Standard 6: Unit Governance and Resources
The unit has the leadership, authority, budget, personnel, facilities, and resources, including information technology resources, for the preparation of candidates to meet professional, state, and institutional standards.
6.3 Feedback on correcting previous areas for improvement (AFIs)
AFI #1 Workload assignments do not accommodate faculty involvement in teaching, scholarship, and service. (Apply to: ITP, ADV) Rationale: More documentation is needed. Interviews on-site may provide additional evidence. Candidates indicate a need for better advisement.
(see Addendum Exhibit 6.3.1 and 6.3.1.a)
6.4 Areas of concern related to continuing to meet the standard
(1) The unit did not provide clear evidence of a formal mechanism to facilitate the collaboration between unit faculty and faculty in other units of the institution involved in the preparation of professional educators. Rationale: Neither the IR or the exhibits mention what means the unit utilizes to ensure collaboration with the Arts and Sciences. (see Addendum Exhibit 6.4.1 and 6.4.1.a)
6.5 Clarification of, and responses to, questions in off-site report
(Please Note: #3 was skipped in Section 6.5 of the off-site report…the responses below match the numbering of that report to avoid confusion.)
(1) How does the unit ensure the collaboration between unit faculty and faculty in other parts of the university who are involved in the preparation of teachers and other school personnel? (see Addendum Exhibit 6.4.1 and 6.4.1.a)
(2) What is the composition of the Advisory Council on Education (ACE)? In addition to P-12 personnel, does the ACE have Arts and Sciences members? Do unit candidates participate in the ACE?
As described in the IR, Standard 3 narrative, p. 19, “The Advisory Committee on Education (ACE), comprised of unit graduates, Arts and Sciences faculty, teachers, school administrators and district leaders, and community partners, meets once each semester to review programs and unit data, suggest improvements to practices, and provide feedback on new initiatives.” The unit strives for a balanced representation from a number of groups who are partners integral to the success of all programs, including current candidates, alumni across programs, full-time and adjunct faculty from the AFTSE, Arts and Sciences faculty, cooperating teachers, district administrators (public, private and parochial), and community partners. (see also Addendum Exhibit 6.4.1 and 6.4.1.a to address candidate membership.)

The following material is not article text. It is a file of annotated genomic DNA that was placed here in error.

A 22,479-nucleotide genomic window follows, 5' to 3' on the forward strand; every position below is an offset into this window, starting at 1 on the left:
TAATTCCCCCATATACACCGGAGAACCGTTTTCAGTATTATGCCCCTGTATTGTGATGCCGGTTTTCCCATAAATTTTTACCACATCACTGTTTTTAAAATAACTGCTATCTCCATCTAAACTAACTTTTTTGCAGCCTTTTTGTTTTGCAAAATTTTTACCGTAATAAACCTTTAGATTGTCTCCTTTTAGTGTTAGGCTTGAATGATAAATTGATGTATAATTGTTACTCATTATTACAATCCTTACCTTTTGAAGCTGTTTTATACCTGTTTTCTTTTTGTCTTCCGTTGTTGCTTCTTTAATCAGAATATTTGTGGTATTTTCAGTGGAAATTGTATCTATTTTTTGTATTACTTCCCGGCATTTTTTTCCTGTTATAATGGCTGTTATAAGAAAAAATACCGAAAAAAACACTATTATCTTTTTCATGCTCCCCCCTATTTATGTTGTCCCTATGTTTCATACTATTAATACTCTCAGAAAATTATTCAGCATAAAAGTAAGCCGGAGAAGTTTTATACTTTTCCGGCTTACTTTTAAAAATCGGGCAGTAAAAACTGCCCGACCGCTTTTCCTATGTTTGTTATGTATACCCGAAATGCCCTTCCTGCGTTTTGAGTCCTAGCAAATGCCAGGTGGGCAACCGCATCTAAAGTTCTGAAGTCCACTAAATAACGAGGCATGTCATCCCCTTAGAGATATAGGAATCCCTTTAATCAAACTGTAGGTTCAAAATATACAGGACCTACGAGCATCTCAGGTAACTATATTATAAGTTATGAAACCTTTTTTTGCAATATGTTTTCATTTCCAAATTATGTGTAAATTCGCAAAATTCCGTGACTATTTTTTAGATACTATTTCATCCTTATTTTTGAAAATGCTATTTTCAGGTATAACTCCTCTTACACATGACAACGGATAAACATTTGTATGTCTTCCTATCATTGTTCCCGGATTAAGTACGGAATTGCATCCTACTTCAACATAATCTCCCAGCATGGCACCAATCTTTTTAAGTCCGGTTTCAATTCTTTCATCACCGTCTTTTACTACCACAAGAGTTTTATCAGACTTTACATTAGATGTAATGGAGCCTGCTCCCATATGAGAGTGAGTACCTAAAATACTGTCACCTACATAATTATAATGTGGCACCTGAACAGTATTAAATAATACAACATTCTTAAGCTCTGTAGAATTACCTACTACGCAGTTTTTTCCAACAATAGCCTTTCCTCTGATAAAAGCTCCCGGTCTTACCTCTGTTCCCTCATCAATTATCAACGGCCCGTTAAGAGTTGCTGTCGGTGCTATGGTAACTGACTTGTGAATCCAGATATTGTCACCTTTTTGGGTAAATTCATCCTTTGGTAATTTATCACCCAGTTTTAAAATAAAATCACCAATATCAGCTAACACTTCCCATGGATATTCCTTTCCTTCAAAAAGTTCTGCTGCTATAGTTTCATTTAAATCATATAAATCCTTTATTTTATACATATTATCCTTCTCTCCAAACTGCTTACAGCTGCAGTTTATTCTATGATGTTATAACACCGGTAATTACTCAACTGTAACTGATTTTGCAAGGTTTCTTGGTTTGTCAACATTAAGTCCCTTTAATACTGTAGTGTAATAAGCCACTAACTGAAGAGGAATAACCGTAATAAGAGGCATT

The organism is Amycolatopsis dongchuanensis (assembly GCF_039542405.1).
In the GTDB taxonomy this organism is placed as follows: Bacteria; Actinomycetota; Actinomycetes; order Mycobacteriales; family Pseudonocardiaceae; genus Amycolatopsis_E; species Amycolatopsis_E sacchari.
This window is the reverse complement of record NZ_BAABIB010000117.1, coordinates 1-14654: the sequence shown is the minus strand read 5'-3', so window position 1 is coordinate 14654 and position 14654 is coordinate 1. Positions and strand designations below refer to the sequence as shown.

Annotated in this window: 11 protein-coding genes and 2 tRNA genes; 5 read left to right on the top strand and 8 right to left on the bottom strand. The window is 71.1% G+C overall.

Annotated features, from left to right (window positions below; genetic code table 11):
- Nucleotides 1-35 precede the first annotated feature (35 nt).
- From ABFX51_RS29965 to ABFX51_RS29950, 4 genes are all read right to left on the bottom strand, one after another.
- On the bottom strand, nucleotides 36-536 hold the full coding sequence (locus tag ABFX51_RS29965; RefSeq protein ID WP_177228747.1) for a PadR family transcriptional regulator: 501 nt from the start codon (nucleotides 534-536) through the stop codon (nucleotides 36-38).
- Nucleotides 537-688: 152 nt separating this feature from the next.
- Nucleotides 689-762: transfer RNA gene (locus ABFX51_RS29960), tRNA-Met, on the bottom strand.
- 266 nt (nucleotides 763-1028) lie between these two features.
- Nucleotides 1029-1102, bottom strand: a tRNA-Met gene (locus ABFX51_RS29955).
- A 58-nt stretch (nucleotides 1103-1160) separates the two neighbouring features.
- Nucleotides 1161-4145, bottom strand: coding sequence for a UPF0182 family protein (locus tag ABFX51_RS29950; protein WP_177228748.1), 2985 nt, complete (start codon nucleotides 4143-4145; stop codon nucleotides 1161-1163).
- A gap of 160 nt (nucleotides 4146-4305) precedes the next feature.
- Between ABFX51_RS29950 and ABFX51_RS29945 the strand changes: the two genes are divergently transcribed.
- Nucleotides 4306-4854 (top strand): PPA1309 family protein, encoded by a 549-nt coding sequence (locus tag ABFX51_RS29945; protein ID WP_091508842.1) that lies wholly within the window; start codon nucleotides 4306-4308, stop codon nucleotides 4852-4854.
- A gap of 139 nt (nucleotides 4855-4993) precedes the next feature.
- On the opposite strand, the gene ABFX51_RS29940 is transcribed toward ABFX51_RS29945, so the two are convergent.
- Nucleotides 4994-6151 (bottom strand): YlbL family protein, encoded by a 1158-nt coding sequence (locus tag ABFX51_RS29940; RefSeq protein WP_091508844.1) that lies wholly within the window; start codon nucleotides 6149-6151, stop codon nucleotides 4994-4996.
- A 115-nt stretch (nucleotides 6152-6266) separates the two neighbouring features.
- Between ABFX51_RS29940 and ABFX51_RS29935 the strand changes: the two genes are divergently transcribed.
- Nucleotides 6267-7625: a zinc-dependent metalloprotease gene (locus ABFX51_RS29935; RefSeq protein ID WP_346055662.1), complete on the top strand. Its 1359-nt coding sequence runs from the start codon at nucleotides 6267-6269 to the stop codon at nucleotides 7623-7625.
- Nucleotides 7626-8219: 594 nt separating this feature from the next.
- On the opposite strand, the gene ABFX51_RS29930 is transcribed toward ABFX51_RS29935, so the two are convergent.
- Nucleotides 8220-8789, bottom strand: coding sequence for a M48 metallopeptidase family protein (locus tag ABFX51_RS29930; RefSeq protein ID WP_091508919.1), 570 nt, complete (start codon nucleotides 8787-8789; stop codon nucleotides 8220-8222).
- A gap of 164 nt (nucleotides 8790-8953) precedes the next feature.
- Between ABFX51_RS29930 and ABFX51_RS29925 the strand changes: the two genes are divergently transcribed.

(4) What is the percentage of unit sections taught by full-time and adjunct faculty members? (see Addendum Exhibit 6.5.4)
(5) What is the reason for the faculty turn-over since 2006?
There are a number of reasons why 14 full-time faculty have left the unit since 2006. They include: 5 moved out of town (including 1 person who did not finish her doctorate as planned and moved); 4 (including one of the former deans) retired from higher education; 1 left to pursue a doctorate; 1 was promoted to another administrative position in the university (she was a faculty member and dean); 1 was not tenured; 1 was terminated; and 1 left to have a baby.
(6) What professional development opportunities are there for adjunct faculty members? If these opportunities exist, are they connected to the evaluations of adjunct faculty performance?
Adjunct faculty are encouraged to attend and openly invited to any university-wide and AFTSE professional development opportunities, particularly those offered through the Bellarmine Center for Teaching Excellence and Leadership and the Bellarmine Center on Economic Education. All full-time and adjunct faculty are invited to monthly university-wide professional development such as the “Spotlight Series” offered monthly by the Faculty Development Center.
Additionally, adjunct faculty are encouraged to co-author publications and co-present at professional conferences. The AFTSE has funded adjunct faculty to attend AILACTE, for example, to present with full-time faculty on leadership preparation. There are, however, no regular professional development funds budgeted for each adjunct faculty per year. There are no scholarship or service requirements of adjunct faculty, only high quality teaching and/or supervision of candidates. Therefore, participation in professional development is voluntary unless the adjunct faculty were recommended (by the dean or chairs) to improve teaching based on evaluation feedback in order to maintain employment.